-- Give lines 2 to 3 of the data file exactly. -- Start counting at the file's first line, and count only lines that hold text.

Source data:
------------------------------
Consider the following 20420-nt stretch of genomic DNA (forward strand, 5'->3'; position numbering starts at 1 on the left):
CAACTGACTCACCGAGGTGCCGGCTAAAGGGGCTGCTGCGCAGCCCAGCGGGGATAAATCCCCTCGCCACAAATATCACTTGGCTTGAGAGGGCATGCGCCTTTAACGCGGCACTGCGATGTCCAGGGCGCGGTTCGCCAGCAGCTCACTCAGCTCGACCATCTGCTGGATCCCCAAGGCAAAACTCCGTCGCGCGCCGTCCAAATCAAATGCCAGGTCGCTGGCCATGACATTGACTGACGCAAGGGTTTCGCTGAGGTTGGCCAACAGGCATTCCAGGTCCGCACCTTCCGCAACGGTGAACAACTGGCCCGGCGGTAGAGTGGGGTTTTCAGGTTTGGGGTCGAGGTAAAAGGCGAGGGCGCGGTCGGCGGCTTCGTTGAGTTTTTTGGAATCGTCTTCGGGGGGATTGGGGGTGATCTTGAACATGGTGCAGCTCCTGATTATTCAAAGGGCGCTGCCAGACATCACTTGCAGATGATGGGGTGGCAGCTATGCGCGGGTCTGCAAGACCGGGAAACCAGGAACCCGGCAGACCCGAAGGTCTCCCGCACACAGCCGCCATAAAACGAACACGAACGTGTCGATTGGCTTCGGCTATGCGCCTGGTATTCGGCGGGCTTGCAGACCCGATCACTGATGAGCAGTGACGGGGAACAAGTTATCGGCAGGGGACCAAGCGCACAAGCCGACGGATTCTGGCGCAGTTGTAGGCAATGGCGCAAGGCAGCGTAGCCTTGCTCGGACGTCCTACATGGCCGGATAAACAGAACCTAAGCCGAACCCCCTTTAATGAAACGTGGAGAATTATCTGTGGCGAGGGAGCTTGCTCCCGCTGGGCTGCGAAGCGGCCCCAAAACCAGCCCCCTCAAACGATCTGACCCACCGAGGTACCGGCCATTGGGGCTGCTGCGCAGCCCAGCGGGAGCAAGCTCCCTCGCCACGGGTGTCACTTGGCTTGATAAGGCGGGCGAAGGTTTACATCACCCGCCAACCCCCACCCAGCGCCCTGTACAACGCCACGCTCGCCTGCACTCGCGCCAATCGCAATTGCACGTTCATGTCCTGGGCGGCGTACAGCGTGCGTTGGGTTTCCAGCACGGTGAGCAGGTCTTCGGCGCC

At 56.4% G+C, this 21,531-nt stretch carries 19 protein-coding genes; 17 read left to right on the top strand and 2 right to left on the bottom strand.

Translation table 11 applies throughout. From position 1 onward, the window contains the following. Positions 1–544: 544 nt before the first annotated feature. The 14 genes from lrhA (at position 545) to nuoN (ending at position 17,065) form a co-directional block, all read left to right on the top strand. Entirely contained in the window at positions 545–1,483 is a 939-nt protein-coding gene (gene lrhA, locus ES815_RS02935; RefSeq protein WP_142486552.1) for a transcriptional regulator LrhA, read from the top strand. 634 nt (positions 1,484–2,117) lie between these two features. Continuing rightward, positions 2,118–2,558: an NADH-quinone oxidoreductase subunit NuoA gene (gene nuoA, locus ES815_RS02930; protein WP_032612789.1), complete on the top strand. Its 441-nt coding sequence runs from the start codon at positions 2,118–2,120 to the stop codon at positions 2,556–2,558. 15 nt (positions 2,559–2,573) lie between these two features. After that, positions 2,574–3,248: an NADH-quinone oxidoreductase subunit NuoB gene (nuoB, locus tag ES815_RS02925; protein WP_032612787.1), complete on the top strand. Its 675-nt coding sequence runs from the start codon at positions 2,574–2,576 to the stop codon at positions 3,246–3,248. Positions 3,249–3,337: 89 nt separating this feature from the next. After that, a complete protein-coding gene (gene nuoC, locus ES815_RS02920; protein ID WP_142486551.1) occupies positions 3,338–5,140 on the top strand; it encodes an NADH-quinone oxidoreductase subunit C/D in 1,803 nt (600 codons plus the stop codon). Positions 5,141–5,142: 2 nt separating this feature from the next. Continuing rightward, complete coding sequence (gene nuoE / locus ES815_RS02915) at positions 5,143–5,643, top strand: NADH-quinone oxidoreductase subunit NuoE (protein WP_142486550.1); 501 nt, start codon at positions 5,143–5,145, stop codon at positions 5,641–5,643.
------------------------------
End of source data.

CAACTGACTCACCGAGGTGCCGGCTAAAGGGGCTGCTGCGCAGCCCAGCGGGGATAAATCCCCTCGCCACAAATATCACTTGGCTTGAGAGGGCATGCGCCTTTAACGCGGCACTGCGATGTCCAGGGCGCGGTTCGCCAGCAGCTCACTCAGCTCGACCATCTGCTGGATCCCCAAGGCAAAACTCCGTCGCGCGCCGTCCAAATCAAATGCCAGGTCGCTGGCCATGACATTGACTGACGCAAGGGTTTCGCTGAGGTTGGCCAACAGGCATTCCAGGTCCGCACCTTCCGCAACGGTGAACAACTGGCCCGGCGGTAGAGTGGGGTTTTCAGGTTTGGGGTCGAGGTAAAAGGCGAGGGCGCGGTCGGCGGCTTCGTTGAGTTTTTTGGAATCGTCTTCGGGGGGATTGGGGGTGATCTTGAACATGGTGCAGCTCCTGATTATTCAAAGGGCGCTGCCAGACATCACTTGCAGATGATGGGGTGGCAGCTATGCGCGGGTCTGCAAGACCGGGAAACCAGGAACCCGGCAGACCCGAAGGTCTCCCGCACACAGCCGCCATAAAACGAACACGAACGTGTCGATTGGCTTCGGCTATGCGCCTGGTATTCGGCGGGCTTGCAGACCCGATCACTGATGAGCAGTGACGGGGAACAAGTTATCGGCAGGGGACCAAGCGCACAAGCCGACGGATTCTGGCGCAGTTGTAGGCAATGGCGCAAGGCAGCGTAGCCTTGCTCGGACGTCCTACATGGCCGGATAAACAGAACCTAAGCCGAACCCCCTTTAATGAAACGTGGAGAATTATCTGTGGCGAGGGAGCTTGCTCCCGCTGGGCTGCGAAGCGGCCCCAAAACCAGCCCCCTCAAACGATCTGACCCACCGAGGTACCGGCCATTGGGGCTGCTGCGCAGCCCAGCGGGAGCAAGCTCCCTCGCCACGGGTGTCACTTGGCTTGATAAGGCGGGCGAAGGTTTACATCACCCGCCAACCCCCACCCAGCGCCCTGTACAACGCCACGCTCGCCTGCACTCGCGCCAATCGCAATTGCACGTTCATGTCCTGGGCGGCGTACAGCGTGCGTTGGGTTTCCAGCACGGTGAGCAGGTCTTCGGCGCC

At 56.4% G+C, this 21,531-nt stretch carries 19 protein-coding genes; 17 read left to right on the top strand and 2 right to left on the bottom strand.